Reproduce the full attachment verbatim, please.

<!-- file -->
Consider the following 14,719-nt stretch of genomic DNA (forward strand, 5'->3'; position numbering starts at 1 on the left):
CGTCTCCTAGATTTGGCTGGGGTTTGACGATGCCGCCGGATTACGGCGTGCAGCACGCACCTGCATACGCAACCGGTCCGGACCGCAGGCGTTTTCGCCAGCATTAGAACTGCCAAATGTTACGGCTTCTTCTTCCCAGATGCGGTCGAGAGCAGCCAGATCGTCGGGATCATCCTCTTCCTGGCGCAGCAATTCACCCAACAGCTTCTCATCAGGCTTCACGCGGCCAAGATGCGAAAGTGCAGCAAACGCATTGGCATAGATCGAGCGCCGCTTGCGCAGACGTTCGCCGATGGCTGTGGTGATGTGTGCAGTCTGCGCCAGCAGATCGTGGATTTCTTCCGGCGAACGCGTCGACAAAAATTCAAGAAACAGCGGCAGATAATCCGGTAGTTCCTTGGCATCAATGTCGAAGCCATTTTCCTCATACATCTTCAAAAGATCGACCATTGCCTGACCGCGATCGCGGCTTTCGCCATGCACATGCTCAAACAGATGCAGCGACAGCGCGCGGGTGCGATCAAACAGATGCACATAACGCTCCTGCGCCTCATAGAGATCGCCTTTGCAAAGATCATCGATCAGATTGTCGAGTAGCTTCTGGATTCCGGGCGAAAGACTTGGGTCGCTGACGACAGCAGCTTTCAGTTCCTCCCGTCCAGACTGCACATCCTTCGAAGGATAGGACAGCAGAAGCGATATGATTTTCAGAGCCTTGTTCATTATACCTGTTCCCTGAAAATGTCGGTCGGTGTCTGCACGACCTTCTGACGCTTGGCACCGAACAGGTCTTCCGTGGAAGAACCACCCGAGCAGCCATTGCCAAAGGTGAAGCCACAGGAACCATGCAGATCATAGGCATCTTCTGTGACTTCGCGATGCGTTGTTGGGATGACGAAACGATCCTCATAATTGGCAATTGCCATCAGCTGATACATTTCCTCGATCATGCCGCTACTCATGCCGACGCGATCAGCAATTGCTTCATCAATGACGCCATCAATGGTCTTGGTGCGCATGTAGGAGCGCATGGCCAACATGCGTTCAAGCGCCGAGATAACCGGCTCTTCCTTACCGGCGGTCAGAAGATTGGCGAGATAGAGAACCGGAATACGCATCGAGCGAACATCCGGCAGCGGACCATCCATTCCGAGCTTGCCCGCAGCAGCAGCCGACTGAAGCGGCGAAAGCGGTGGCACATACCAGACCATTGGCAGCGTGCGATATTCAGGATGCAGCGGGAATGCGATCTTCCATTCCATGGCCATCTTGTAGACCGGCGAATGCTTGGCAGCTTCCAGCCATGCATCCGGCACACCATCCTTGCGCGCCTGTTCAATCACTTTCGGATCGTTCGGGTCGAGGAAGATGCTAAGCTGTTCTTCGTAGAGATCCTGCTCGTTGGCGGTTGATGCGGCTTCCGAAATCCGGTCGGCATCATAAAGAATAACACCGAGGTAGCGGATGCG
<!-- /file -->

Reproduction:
Consider the following 14,719-nt stretch of genomic DNA (forward strand, 5'->3'; position numbering starts at 1 on the left):
CGTCTCCTAGATTTGGCTGGGGTTTGACGATGCCGCCGGATTACGGCGTGCAGCACGCACCTGCATACGCAACCGGTCCGGACCGCAGGCGTTTTCGCCAGCATTAGAACTGCCAAATGTTACGGCTTCTTCTTCCCAGATGCGGTCGAGAGCAGCCAGATCGTCGGGATCATCCTCTTCCTGGCGCAGCAATTCACCCAACAGCTTCTCATCAGGCTTCACGCGGCCAAGATGCGAAAGTGCAGCAAACGCATTGGCATAGATCGAGCGCCGCTTGCGCAGACGTTCGCCGATGGCTGTGGTGATGTGTGCAGTCTGCGCCAGCAGATCGTGGATTTCTTCCGGCGAACGCGTCGACAAAAATTCAAGAAACAGCGGCAGATAATCCGGTAGTTCCTTGGCATCAATGTCGAAGCCATTTTCCTCATACATCTTCAAAAGATCGACCATTGCCTGACCGCGATCGCGGCTTTCGCCATGCACATGCTCAAACAGATGCAGCGACAGCGCGCGGGTGCGATCAAACAGATGCACATAACGCTCCTGCGCCTCATAGAGATCGCCTTTGCAAAGATCATCGATCAGATTGTCGAGTAGCTTCTGGATTCCGGGCGAAAGACTTGGGTCGCTGACGACAGCAGCTTTCAGTTCCTCCCGTCCAGACTGCACATCCTTCGAAGGATAGGACAGCAGAAGCGATATGATTTTCAGAGCCTTGTTCATTATACCTGTTCCCTGAAAATGTCGGTCGGTGTCTGCACGACCTTCTGACGCTTGGCACCGAACAGGTCTTCCGTGGAAGAACCACCCGAGCAGCCATTGCCAAAGGTGAAGCCACAGGAACCATGCAGATCATAGGCATCTTCTGTGACTTCGCGATGCGTTGTTGGGATGACGAAACGATCCTCATAATTGGCAATTGCCATCAGCTGATACATTTCCTCGATCATGCCGCTACTCATGCCGACGCGATCAGCAATTGCTTCATCAATGACGCCATCAATGGTCTTGGTGCGCATGTAGGAGCGCATGGCCAACATGCGTTCAAGCGCCGAGATAACCGGCTCTTCCTTACCGGCGGTCAGAAGATTGGCGAGATAGAGAACCGGAATACGCATCGAGCGAACATCCGGCAGCGGACCATCCATTCCGAGCTTGCCCGCAGCAGCAGCCGACTGAAGCGGCGAAAGCGGTGGCACATACCAGACCATTGGCAGCGTGCGATATTCAGGATGCAGCGGGAATGCGATCTTCCATTCCATGGCCATCTTGTAGACCGGCGAATGCTTGGCAGCTTCCAGCCATGCATCCGGCACACCATCCTTGCGCGCCTGTTCAATCACTTTCGGATCGTTCGGGTCGAGGAAGATGCTAAGCTGTTCTTCGTAGAGATCCTGCTCGTTGGCGGTTGATGCGGCTTCCGAAATCCGGTCGGCATCATAAAGAATAACACCGAGGTAGCGGATGCG